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Clownfish sex and larvae hatching captured in HD video

This candid video captures the clownfish lifecycle—from mating to birth to adolescence—and was shot in Justin Rhodes' lab at the Beckman Institute.

Published on Oct. 31, 2013

Justin Rhodes has been interested in researching and studying the behavior and habits of clownfish for quite some time. Recently, he captured—in HD—the circle of clownfish life.

Rhodes has several tanks of clownfish in his research lab at the Beckman Institute, where he is a full-time faculty member of the NeuroTech Group. Thanks to an HD camera and perfect timing, Rhodes captured a video of the clownfish mating and then the hatching of the larvae, a feat not many have accomplished.

“The video at this resolution and quality is rare. You can find other similar videos of clownfish sex, but not this quality,” Rhodes said.

In the first part of the video, the female clownfish can be seen depositing eggs onto a rock. The male then swims over the eggs to fertilize them. The fertilized eggs take nine days to mature. During this time, the clownfish painstakingly care for the larvae, though their parental care instincts fade after the babies hatch.

“The parental care is very dramatic,” Rhodes said. “The male spends all his time fanning and caring for the eggs, and when they hatch both parents very aggressively fan and bite at the eggs. The video also shows the female eating one of the larvae as they hatch, which is interesting because it shows that as soon as they hatch they are fair game, and the instinctual nature of the parental care fades away.”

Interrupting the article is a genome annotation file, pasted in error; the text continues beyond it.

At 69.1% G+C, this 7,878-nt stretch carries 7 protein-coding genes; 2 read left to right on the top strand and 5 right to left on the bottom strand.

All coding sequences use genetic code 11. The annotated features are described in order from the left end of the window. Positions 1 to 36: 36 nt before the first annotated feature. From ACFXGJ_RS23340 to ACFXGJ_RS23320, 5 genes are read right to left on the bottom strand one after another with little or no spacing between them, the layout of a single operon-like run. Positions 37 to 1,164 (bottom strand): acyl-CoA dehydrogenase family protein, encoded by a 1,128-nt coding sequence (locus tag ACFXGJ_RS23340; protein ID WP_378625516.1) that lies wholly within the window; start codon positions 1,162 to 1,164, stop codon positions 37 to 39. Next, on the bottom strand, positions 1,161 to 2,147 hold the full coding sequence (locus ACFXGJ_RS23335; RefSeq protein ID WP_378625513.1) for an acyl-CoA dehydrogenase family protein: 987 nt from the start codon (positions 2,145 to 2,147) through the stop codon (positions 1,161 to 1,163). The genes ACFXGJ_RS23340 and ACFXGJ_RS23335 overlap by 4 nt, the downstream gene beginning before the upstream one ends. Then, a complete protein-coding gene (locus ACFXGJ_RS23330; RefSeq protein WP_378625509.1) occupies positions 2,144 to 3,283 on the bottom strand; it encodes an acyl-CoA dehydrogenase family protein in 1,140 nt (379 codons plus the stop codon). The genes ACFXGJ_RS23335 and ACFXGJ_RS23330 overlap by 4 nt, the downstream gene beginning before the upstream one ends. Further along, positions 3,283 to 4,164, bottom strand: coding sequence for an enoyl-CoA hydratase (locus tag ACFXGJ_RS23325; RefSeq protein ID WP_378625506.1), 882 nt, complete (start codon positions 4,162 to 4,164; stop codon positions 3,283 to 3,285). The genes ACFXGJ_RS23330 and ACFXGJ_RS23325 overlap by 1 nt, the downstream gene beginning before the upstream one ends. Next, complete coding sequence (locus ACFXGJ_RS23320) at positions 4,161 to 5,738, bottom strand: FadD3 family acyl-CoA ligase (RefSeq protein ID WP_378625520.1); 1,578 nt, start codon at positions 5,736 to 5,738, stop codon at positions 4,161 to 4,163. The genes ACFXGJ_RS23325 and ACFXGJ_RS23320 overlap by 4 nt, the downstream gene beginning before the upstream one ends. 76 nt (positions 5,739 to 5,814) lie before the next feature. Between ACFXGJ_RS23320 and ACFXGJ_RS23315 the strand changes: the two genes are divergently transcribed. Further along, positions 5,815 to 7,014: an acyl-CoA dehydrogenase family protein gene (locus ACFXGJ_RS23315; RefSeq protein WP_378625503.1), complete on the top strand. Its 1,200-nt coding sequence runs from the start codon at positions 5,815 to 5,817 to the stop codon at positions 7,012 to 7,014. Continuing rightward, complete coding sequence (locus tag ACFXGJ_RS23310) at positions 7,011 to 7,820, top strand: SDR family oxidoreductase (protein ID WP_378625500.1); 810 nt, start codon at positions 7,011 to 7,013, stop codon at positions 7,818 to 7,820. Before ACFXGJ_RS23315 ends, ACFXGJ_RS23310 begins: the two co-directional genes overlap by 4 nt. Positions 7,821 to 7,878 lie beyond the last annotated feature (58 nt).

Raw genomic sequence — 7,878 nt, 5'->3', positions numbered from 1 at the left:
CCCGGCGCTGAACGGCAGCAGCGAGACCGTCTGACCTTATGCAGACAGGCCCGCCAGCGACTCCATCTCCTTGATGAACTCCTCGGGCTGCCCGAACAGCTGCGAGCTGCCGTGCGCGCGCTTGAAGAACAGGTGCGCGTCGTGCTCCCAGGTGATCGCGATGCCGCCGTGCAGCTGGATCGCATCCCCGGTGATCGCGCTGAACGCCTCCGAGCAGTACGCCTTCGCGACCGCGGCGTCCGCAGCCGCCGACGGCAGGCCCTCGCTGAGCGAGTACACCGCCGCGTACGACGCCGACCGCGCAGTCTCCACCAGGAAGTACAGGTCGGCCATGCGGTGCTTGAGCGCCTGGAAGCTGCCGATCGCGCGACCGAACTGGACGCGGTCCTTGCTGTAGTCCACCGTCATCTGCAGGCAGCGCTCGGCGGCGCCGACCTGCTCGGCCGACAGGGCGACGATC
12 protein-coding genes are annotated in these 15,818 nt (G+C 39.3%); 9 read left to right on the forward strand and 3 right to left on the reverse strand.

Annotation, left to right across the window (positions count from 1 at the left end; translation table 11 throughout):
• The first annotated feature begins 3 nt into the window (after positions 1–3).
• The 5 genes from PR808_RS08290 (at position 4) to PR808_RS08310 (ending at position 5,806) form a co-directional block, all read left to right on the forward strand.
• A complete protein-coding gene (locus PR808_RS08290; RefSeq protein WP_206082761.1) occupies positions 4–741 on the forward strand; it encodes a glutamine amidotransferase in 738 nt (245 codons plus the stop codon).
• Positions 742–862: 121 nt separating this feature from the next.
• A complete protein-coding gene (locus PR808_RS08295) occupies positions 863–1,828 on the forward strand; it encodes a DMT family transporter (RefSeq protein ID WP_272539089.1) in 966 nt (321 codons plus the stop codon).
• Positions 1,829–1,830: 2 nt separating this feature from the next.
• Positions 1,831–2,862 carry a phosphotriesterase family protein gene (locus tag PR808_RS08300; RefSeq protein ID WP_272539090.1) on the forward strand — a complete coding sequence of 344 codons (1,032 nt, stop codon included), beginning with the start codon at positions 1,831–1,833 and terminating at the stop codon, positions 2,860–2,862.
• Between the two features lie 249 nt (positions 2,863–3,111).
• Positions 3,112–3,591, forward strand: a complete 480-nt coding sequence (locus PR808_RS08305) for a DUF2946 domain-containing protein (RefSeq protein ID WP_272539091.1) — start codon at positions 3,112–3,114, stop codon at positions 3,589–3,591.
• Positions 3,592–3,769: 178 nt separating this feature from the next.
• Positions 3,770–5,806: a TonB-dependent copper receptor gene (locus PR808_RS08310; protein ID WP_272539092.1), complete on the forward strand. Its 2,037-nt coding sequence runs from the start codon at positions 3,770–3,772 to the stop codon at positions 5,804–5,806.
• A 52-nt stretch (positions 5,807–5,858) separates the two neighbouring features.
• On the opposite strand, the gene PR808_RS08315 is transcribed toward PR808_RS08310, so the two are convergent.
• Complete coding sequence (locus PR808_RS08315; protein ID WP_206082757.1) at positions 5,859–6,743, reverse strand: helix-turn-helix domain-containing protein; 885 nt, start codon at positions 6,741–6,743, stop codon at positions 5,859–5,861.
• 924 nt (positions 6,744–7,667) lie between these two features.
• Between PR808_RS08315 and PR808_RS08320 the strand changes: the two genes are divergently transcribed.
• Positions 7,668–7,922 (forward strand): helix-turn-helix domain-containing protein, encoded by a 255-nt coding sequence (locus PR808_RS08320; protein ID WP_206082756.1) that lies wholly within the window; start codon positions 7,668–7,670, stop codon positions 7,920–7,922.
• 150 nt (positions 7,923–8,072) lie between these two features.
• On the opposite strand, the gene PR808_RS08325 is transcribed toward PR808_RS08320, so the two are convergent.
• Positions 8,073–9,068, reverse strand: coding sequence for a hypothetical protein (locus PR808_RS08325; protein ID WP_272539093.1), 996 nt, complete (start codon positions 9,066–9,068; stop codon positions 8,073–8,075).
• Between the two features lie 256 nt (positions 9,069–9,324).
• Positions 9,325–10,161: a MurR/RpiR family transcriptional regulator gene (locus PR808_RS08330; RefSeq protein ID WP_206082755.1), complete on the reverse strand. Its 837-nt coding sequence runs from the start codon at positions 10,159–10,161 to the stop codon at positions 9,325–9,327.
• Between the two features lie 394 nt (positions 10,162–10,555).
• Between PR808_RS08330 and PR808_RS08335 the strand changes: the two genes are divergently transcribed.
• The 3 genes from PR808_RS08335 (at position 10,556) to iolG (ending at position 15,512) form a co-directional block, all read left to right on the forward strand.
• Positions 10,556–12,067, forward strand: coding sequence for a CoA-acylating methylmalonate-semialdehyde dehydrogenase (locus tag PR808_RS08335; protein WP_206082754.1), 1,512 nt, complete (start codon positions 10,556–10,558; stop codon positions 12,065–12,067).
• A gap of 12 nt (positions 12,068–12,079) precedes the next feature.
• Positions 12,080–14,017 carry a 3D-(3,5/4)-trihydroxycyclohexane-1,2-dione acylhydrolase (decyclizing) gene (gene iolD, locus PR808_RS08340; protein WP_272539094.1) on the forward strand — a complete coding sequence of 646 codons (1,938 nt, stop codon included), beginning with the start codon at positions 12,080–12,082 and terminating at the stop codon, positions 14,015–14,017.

Clownfish only hatch at night, so Rhodes took special measures in order to capture this process.

“In order to simulate nighttime, we turned off the lights, but still captured the video with the help of a red light,” Rhodes said. “Clownfish eggs hatch at night to avoid predation. Their parents protect them when they are eggs, but after they hatch they are very vulnerable. They need to swim up to near the surface where the plankton is.”

The survival rate of the clownfish babies in the lab was quite high compared to those in the wild. The normal survival rate in the wild is very low—less than 1 percent survive. In the aquarium, the researchers can keep close to 90 percent alive.

Rhodes has also been featured in a previous video on clownfish, in which he discussed the interesting phenomenon of clownfish changing their sex if reproductively necessary. To put it into perspective, if the movie producers of Disney’s Finding Nemo had created a biologically accurate movie, the storyline certainly would have been quite different. After Nemo’s mother died, Nemo’s father would have become his mother, and then Nemo would have become the male to complete the pair—an interesting plot twist to be sure.

Rhodes’ current research with the clownfish is to study how this sex change happens by looking at how specific chemicals in the brain regulate the establishment of dominance in males and how these chemicals ultimately change their gonad from a testis to an ovary.

In this article

  • Justin S. Rhodes
    Justin S. Rhodes's directory photo.